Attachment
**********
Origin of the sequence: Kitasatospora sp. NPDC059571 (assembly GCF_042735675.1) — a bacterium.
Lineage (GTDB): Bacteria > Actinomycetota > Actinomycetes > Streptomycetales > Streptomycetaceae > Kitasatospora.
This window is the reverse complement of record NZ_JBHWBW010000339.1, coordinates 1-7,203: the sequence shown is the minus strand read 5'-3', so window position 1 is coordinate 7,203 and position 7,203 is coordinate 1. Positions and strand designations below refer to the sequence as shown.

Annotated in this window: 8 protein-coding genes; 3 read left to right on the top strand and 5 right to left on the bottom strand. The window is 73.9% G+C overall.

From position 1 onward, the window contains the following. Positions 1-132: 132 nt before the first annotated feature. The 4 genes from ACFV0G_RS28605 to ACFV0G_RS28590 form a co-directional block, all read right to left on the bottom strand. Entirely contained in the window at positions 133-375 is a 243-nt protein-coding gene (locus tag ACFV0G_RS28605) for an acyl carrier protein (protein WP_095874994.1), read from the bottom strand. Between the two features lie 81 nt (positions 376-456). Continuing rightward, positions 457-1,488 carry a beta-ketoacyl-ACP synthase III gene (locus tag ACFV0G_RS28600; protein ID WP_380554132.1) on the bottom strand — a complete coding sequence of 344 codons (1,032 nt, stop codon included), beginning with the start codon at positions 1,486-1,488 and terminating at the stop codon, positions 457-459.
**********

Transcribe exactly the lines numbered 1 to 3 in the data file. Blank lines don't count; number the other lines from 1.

Origin of the sequence: Kitasatospora sp. NPDC059571 (assembly GCF_042735675.1) — a bacterium.
Lineage (GTDB): Bacteria > Actinomycetota > Actinomycetes > Streptomycetales > Streptomycetaceae > Kitasatospora.
This window is the reverse complement of record NZ_JBHWBW010000339.1, coordinates 1-7,203: the sequence shown is the minus strand read 5'-3', so window position 1 is coordinate 7,203 and position 7,203 is coordinate 1. Positions and strand designations below refer to the sequence as shown.